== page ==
The game was difficult from the beginning, but it ramped up dramatically around level 6 or 7, depending on your chosen path.
Some of the levels were just a bit too long and beating them required perfect execution of relentless combat and acrobatic platforming. My hands are getting sweaty just remembering it.
Teenage Mutant Ninja Turtles
TMNT for the NES was EXTRAORDINARILY hard. Released in 1989 after the second season of the highly successful TMNT animated series, Teenage Mutant Ninja Turtles is yet another frustratingly difficult NES game.
In the game, our 4 favorite reptiles are tasked with saving their master Splinter, their friend April, and, ultimately, the city itself from the claws of the evil Shredder.
You would start as Leonardo, but could freely switch to the other 3 turtles at any time by pressing start. The turtles were equipped with melee and ranged weapons, as well as basic moves that included a standard jump and crouch.
I loved this game as a child. Absolutely loved it, but never beat it. It was just too damned hard. The controls were very fidgety and many of the enemies would just keep respawning.
One level in particular had me close to tears on several occasions. The Underwater level had you swimming against the clock to disarm a whole bunch of bombs while avoiding electric arcs and an unfair amount of poisonous seaweed.
Holy Diver (Japan)
Holy Diver is a funny little game full of heavy metal references, 6 short levels, and a very hard difficulty level. Japanese game developer IREM developed the game. Holy Diver was based on the 1983s Holy Diver album by heavy metal superstar Dio.
As the player, you were armed with magical spells. You started with a weak fireball spell that you could upgrade along the way, and gained other more powerful spells as you progressed through the 6 levels.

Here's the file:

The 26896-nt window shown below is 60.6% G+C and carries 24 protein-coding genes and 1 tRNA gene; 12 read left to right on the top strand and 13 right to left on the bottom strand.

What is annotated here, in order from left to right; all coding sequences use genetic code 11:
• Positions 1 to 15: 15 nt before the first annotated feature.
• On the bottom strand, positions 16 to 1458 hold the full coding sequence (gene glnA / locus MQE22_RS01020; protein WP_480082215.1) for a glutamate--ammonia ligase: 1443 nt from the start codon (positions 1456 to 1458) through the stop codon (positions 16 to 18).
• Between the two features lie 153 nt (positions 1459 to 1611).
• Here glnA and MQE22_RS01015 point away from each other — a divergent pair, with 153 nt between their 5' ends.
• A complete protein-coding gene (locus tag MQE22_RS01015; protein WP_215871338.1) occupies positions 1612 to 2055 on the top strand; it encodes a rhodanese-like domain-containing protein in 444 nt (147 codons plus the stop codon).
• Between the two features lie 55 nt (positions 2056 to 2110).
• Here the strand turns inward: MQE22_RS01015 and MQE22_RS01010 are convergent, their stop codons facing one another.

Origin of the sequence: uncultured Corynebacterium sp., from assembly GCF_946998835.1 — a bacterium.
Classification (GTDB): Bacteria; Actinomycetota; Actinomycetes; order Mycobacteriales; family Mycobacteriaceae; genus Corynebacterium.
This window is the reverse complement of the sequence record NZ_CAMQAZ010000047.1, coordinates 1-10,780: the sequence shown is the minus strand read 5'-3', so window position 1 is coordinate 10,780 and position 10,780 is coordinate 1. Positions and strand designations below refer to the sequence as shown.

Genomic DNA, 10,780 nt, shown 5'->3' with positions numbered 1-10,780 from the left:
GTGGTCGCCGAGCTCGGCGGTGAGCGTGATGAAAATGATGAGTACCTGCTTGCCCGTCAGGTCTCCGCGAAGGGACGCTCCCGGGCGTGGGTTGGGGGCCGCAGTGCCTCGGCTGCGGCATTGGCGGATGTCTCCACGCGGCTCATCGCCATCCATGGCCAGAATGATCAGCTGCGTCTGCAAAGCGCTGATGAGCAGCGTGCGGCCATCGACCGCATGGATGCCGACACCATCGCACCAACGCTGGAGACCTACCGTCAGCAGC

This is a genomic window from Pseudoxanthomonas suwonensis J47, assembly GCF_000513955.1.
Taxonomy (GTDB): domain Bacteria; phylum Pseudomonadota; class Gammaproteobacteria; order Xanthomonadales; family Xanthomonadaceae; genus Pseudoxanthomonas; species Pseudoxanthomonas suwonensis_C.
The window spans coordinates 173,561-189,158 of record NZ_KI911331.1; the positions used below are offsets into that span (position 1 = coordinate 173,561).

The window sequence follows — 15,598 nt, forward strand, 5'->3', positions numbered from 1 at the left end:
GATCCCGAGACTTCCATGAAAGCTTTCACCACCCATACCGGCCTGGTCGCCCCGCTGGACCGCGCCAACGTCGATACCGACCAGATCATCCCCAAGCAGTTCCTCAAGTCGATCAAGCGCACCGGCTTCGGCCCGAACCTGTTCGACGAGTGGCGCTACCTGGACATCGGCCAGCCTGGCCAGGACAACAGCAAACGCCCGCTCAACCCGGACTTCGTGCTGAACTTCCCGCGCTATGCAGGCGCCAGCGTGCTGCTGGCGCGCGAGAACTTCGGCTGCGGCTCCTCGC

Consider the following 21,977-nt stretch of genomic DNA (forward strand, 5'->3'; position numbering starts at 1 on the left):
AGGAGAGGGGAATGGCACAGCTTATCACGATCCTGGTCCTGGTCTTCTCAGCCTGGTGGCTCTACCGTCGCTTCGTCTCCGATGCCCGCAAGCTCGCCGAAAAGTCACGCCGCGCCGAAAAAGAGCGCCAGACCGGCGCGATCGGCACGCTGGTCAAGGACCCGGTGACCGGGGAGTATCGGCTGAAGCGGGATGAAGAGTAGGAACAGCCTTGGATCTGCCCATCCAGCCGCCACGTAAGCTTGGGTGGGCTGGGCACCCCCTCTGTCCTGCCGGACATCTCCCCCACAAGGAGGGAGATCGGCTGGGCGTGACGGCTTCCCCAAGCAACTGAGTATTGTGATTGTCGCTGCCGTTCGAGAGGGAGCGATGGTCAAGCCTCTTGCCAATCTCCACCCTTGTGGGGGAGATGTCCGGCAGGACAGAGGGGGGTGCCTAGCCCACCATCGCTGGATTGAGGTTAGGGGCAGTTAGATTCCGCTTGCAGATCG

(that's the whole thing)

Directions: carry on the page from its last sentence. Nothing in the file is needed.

Gameplay-wise, the game resembled typical 2D adventure games such as Castlevania and shared many of the same design quirks that made that game so hard.
Enemy design forced you to memorize a large number of movement patterns and if you didn’t have patience (most kids don’t), getting through some of the later waves of foes was virtually impossible.
The game gave you several items, such as a bracelet, cape, and staff that increased your strength and stamina; but none of these things helped.
Some of the jumps in the later stages were very tricky, especially because there was a very annoying delay between hitting the jump button and the action taking place on the screen.
Holy Diver is a good game that was marred by some very cheap deaths.
Developed and Published by Tecmo in 1989, Ninja Gaiden was so difficult it defined a level of difficulty which would haunt hardcore gamers for years: “Nintendo Hard”.
If a game was Nintendo Hard, you could bet your sweet money that it had the potential to induce rage-filled curses and other angry expletives, as well as its fair share of sadness and frustrated tears.
Ninja Gaiden followed the story of Ryu Hayabusa as he battled hordes of enemies with his sharp katana and deadly ranged weapons that included boomerang-like stars and magical fireballs.
While some games are hard due to poor design, Ninja Gaiden’s legendary difficulty was entirely intentional. The developers have stated that they wanted the game to have a hardcore difficulty and for only the best players to be able to conquer it.
But which one? I think just about every game in the series could be considered a hard game. Yet as the series progressed, new moves became available and Capcom was able to tweak out some of the early grievances, so in this case, we are talking about the first Mega Man.
With no direction, pixel-perfect platforming, and epic unforgiving boss battles, Mega Man is a game that can get really frustrating really quickly. But even as you are rage quitting for the hundredth time, you still pick the controller back up to try again.